By NEIL HARTNELL
Tribune Business Editor
Requiring seven-year work permit holders to leave The Bahamas for one year before an employer can reapply for their return is “not investment positive”, the government has been warned.
Jeffrey Beckles, pictured, the Chamber of Commerce’s chief executive, told Tribune Business that this element of the proposed Nationality, Immigration and Asylum Bill threatens to undermine Bahamian and foreign investor confidence at a time when The Bahamas needs to enhance its ability to attract capital investment.
While placing a maximum seven-year limit on how long work visas (permits) can be granted for posed no problems, Mr Beckles said mandating that key employees effectively take a year’s sabbatical before they can return to The Bahamas would disrupt business continuity, operations and - potentially - further hirings and expansions by companies.
The concerns centre on the Bill’s section 105, which deals with “term limits on work visas”. It proposes a maximum seven-year limit on work visas, whether they are renewed annually or one is granted for the full term, with the clock running from the date when the expatriate employee first entered The Bahamas - either as a visitor or to work.
While foreign workers coming and going on short-term work visas are exempt, the Bill’s section 105 (3) adds: “Upon the expiration of the term limit set by subsection (1), and whether such visas are granted and held continuously or not, the worker shall leave The Bahamas and shall not be eligible for the grant or renewal of a work visa until he has ceased to hold a work visa for not less than a year after he has left The Bahamas.”
Given that Brent Symonette, minister of financial services, trade and industry and Immigration, on Tuesday said the Bill’s release into the public domain was “premature”, it remains to be seen whether this proposal survives in its current form.
Mr Beckles, speaking prior to Mr Symonette’s announcement, said the enforced “sabbatical” - rather than the seven-year work visa limit - had caused most concern among the Chamber and private sector.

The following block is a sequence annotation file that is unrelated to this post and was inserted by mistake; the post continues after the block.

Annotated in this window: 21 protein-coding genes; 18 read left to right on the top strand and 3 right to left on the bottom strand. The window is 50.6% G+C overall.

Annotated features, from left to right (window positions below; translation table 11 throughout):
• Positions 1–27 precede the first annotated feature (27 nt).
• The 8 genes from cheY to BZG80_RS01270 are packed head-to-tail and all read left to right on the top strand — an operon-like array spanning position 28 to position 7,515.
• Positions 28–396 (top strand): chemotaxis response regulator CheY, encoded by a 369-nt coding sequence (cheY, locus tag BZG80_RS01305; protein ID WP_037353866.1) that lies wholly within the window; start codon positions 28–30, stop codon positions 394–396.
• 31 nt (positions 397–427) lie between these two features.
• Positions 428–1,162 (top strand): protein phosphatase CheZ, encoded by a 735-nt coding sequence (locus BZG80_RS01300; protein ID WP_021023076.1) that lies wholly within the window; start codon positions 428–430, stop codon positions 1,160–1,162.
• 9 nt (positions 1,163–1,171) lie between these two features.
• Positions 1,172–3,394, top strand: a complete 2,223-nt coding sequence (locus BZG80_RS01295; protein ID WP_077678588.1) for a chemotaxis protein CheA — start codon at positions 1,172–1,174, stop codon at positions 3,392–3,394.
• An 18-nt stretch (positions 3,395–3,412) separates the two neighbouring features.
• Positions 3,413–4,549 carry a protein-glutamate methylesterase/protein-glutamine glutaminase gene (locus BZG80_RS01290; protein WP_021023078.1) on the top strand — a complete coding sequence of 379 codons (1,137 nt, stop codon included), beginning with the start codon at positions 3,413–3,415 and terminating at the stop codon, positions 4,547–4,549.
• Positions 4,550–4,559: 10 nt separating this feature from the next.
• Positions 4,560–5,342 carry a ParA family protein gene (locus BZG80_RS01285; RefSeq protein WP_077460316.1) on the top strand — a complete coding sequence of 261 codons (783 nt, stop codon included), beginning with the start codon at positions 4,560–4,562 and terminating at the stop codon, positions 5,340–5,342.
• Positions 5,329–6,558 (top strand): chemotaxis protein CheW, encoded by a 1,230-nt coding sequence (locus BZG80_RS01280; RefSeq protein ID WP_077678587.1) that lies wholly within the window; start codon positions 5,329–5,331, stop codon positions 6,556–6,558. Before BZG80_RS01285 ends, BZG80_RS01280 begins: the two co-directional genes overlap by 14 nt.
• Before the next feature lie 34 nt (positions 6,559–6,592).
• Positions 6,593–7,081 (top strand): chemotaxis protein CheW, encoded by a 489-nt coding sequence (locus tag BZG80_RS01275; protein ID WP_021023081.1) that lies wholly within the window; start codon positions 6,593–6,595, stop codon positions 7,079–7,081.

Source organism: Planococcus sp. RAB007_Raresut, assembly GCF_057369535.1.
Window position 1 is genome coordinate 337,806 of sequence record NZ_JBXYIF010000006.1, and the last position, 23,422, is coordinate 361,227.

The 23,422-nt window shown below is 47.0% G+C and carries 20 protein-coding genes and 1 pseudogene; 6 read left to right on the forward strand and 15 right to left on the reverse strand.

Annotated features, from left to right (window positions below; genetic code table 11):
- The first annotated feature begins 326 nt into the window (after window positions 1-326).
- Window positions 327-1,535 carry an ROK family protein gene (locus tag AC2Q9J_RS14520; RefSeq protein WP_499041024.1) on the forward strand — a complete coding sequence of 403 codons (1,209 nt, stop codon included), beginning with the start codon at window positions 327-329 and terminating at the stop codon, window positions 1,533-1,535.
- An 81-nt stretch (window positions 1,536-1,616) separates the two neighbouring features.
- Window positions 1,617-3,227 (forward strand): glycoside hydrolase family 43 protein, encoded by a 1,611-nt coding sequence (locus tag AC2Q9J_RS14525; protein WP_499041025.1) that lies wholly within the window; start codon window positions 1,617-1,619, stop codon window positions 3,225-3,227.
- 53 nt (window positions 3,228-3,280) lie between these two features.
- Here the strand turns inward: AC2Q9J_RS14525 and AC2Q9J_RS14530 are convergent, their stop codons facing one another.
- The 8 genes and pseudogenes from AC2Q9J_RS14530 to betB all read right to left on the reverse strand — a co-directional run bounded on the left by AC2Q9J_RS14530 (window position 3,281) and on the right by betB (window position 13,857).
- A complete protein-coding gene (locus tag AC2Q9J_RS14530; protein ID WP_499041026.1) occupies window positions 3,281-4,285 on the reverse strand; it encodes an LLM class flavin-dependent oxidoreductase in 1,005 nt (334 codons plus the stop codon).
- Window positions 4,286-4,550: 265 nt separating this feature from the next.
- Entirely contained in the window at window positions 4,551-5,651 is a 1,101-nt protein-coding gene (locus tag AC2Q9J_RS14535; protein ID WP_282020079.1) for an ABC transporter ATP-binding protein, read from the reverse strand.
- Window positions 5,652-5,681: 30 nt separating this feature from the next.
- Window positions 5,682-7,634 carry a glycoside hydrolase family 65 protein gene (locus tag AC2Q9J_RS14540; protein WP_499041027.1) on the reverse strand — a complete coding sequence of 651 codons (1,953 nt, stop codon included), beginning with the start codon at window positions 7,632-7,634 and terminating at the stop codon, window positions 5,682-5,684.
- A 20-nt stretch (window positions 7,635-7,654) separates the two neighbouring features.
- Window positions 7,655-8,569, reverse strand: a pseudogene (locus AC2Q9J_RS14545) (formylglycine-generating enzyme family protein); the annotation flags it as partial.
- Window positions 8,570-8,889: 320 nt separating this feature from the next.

“If it’s seven years at a time it’s far better than what we have now,” he told Tribune Business. “I don’t see it as creating an issue.” However, when it came to the enforced departure after seven years, Mr Beckles added: “That needs to be looked at.
“When you start talking about leaving for a year, and when you start talking about investment dollars and investor confidence, I don’t see it as a positive thing.... At the end of the day, The Bahamas needs to advance its attraction to the global investment community rather than take away from it.”
An enforced one-year absence is likely to be especially problematic for high-level expatriates that act as the “owner’s representative”, and hold positions such as president, managing director and chief executive, where their employer will not want to lose such valuable and skilled employees.
Robert Myers, the Organisation for Responsible Governance’s (ORG) principal, told Tribune Business there was “a massive disconnect” between education and Immigration on one side, and the private sector on the other, as companies were frequently forced to seek expatriate management to enable them to train and hire “under educated” Bahamians.
“We don’t have a robust public education system that prepares people for the workforce. Seventy percent of kids leaving public school get a ‘D-’ or less,” Mr Myers told Tribune Business. “We’ve got to focus on GDP to get things going, and can’t increase the cost of work permits and think that’s going to bring faster growth.
“If we don’t fix our education problem, businesses will be forced to go outside and find competent management that is capable of hiring some of our under-educated and teach those people skills that allow GDP to grow.
“There appears to be a massive disconnect between Immigration and the macro conditions. It’s a massive disconnect between Immigration, education and the macro conditions; just a huge disconnect. It’s like the right hand does not know what the left hand is doing. It’s very frustrating.”